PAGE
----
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Adams, John Quincy (1767-1848) [Speech fragment on the proposed annexation of Texas]

Gilder Lehrman Collection #: GLC00567 Author/Creator: Adams, John Quincy (1767-1848) Place Written: Washington, D.C. Type: Autograph manuscript Date: circa July 1838 Pagination: 1

Summary of Content: Report of Adams to his constituents on events in the 25th Congress, intended for newspaper publication. Adams mentions the speech of Vermont Congressman William Slade, which so offended southerners that they walked out. Discusses annexation of Texas, abolition of slavery in the District of Columbia, duplicity of administration and Southern slave states as well as the suspension of the rules of the House of Representatives for debate. Beginning on 16 June 1838, Adams filibustered Congress for three weeks, giving up the floor only when Congress adjourned for the summer recess. He spoke continuously against slavery, the gag rule and, most especially, the annexation of Texas. This fragment was previously believed to have been a part of speech delivered in 1842. Congress ended its session on 9 July, but Adams lingered in Washington to write out and publish his extemporaneous address. Adams roused public opinion against annexation to such an extant that the Van Buren administration withdrew support for annexation. Paginated 13 and 14. Draft preface to Adams's pamphlet publishing his filibuster speeches concerning the annexation of Texas. These pages were expanded for the preface of the pamphlet printing (pp. 3-8) of his speeches given June 16-July 7th in the House.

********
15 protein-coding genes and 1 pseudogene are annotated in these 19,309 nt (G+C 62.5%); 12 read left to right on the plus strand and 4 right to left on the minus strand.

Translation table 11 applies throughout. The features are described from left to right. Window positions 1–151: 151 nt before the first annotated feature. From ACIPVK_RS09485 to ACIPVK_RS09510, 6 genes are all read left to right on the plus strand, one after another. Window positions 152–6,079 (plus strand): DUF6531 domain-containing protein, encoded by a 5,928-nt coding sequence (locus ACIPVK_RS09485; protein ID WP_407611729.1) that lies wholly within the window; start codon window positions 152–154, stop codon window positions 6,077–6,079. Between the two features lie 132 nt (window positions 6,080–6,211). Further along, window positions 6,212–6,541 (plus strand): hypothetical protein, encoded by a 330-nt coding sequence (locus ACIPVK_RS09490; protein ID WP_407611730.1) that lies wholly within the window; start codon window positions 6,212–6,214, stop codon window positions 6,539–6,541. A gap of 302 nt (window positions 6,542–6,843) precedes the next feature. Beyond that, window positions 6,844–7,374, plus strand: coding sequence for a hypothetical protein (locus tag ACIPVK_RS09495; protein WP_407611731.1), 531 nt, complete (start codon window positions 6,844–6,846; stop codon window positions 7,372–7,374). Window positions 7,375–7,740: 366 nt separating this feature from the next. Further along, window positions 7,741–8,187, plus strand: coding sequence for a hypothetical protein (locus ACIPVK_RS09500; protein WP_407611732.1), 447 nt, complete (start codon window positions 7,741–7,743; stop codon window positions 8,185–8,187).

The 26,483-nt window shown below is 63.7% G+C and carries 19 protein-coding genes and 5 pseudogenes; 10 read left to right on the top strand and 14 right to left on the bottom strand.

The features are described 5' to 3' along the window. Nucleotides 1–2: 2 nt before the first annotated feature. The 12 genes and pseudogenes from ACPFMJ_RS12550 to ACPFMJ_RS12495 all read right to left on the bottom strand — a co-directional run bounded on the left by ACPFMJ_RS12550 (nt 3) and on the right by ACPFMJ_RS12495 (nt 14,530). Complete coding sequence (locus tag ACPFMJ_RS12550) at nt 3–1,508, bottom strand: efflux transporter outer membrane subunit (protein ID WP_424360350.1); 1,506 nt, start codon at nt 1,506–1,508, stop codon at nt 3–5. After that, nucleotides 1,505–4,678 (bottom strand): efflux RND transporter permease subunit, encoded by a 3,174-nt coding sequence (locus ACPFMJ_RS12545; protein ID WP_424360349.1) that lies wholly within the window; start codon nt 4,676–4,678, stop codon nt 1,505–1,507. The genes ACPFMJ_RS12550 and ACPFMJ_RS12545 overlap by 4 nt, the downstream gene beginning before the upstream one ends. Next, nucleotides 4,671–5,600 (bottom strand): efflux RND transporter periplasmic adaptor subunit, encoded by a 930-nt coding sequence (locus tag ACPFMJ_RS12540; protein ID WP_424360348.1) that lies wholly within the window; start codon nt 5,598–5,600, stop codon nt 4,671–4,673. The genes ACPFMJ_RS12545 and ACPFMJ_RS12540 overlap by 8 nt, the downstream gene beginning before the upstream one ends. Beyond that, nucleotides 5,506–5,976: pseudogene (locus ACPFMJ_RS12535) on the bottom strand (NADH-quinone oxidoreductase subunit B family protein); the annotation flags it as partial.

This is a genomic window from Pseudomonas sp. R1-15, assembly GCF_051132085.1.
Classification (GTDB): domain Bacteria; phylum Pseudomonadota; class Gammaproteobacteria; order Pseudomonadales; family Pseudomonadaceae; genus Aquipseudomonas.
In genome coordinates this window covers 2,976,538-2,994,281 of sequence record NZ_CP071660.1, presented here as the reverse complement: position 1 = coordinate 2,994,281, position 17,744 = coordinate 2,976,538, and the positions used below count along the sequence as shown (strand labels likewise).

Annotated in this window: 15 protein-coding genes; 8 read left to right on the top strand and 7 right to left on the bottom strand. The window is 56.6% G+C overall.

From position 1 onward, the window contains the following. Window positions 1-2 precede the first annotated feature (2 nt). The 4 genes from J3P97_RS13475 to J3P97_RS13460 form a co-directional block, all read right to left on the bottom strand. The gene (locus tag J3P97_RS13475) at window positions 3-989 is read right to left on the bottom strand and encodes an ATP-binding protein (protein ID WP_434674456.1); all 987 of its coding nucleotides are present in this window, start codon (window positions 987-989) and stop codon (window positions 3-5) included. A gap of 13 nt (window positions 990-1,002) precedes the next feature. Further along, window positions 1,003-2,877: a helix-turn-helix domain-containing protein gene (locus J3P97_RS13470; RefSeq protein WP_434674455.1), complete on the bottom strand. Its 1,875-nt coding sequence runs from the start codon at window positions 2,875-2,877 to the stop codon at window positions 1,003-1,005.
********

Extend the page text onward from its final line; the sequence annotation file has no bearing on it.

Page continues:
People: Adams, John Quincy, 1767-1848.
Slade, William

Historical Era: National Expansion and Reform, 1815-1860

Keywords/Subjects: President, Texas, Westward Expansion, Washington, D.C., Slavery, African American History, Reform Movement, Congress, Government and Civics, Law

Sub Era: Age of Jackson